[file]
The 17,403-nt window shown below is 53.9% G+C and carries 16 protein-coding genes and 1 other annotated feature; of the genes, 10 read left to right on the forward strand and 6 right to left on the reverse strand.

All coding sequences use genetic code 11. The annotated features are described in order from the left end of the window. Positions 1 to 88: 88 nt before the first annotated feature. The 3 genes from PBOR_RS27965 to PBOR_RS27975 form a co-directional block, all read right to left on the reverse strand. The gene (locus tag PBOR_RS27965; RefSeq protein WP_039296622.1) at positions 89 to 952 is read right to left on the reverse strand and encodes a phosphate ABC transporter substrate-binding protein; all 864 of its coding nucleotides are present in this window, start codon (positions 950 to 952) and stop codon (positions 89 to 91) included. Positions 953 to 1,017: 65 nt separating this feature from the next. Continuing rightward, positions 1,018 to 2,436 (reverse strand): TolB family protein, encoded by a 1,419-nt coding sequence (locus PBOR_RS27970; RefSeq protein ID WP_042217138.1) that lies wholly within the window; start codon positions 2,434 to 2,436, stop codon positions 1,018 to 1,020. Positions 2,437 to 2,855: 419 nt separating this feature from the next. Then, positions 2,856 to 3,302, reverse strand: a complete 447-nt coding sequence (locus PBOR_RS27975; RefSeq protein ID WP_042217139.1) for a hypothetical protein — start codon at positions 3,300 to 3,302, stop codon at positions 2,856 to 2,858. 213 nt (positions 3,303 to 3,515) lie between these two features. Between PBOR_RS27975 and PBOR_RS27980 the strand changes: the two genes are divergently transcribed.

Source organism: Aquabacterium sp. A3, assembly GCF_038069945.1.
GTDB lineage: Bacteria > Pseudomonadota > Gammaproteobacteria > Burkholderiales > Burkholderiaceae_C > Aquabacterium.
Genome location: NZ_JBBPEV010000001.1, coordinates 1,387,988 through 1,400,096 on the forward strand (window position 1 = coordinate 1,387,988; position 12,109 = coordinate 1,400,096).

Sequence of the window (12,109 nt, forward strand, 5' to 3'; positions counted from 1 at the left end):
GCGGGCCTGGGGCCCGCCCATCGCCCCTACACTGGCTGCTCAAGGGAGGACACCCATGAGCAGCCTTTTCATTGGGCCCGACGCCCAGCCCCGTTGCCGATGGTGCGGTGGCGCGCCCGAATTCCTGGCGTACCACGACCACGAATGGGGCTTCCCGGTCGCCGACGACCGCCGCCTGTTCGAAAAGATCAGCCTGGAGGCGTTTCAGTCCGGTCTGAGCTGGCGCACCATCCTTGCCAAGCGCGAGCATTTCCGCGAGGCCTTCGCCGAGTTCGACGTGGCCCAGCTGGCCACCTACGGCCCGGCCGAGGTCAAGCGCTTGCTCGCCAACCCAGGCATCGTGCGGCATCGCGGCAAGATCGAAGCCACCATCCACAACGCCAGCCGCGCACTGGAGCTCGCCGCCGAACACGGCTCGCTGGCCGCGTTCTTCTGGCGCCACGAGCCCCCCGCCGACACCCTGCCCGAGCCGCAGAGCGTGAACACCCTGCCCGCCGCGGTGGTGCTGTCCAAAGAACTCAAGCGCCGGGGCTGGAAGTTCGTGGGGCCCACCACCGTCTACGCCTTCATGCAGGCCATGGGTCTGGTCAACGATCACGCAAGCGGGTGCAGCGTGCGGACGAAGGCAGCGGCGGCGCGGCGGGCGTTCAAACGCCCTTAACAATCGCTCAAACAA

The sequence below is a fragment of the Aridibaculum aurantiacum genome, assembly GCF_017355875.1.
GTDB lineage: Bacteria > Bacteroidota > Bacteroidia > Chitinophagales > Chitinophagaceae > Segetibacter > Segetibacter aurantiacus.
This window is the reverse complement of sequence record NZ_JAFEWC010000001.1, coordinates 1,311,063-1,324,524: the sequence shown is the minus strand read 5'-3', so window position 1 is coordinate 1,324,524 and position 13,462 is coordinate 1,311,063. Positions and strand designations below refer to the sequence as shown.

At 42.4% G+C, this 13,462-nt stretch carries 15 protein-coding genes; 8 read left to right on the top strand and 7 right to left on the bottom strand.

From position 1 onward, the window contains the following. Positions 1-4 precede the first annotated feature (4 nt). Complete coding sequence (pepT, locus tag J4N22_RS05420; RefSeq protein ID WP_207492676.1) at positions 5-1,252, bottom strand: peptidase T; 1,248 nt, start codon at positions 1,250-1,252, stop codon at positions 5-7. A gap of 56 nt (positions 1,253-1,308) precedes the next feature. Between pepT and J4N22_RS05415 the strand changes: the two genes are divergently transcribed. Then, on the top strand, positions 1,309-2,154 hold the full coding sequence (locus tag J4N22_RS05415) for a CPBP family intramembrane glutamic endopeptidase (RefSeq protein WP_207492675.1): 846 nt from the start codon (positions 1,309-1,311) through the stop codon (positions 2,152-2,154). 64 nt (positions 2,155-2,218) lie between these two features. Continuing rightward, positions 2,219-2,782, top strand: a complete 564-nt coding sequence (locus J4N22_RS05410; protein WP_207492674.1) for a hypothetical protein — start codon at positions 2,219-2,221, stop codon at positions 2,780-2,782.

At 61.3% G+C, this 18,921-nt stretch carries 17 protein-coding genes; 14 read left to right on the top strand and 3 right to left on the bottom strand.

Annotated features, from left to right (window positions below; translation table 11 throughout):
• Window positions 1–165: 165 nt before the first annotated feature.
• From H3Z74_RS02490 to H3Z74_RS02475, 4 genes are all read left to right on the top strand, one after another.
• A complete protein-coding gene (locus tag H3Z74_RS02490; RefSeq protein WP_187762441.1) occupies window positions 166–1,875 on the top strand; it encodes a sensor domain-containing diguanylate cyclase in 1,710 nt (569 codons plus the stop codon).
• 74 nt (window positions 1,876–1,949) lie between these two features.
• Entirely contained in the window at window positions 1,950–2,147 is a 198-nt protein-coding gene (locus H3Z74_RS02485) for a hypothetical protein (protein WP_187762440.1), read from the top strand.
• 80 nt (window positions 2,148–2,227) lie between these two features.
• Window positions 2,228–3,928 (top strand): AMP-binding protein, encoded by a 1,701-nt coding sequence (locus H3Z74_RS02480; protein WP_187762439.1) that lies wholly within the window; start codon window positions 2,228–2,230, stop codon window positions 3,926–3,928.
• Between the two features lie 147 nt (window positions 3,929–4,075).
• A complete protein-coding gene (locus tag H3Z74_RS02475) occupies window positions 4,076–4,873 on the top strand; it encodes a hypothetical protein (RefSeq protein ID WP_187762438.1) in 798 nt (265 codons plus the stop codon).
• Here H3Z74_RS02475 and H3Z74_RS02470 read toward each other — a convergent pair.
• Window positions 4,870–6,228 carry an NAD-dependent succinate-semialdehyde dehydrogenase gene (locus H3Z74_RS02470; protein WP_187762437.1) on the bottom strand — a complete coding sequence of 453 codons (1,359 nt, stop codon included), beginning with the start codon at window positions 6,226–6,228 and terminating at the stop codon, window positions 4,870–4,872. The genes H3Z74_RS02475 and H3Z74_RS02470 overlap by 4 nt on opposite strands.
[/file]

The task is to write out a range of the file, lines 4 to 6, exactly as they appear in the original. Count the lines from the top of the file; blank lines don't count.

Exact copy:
GTDB lineage: Bacteria > Pseudomonadota > Gammaproteobacteria > Burkholderiales > Burkholderiaceae_C > Aquabacterium.
Genome location: NZ_JBBPEV010000001.1, coordinates 1,387,988 through 1,400,096 on the forward strand (window position 1 = coordinate 1,387,988; position 12,109 = coordinate 1,400,096).

Sequence of the window (12,109 nt, forward strand, 5' to 3'; positions counted from 1 at the left end):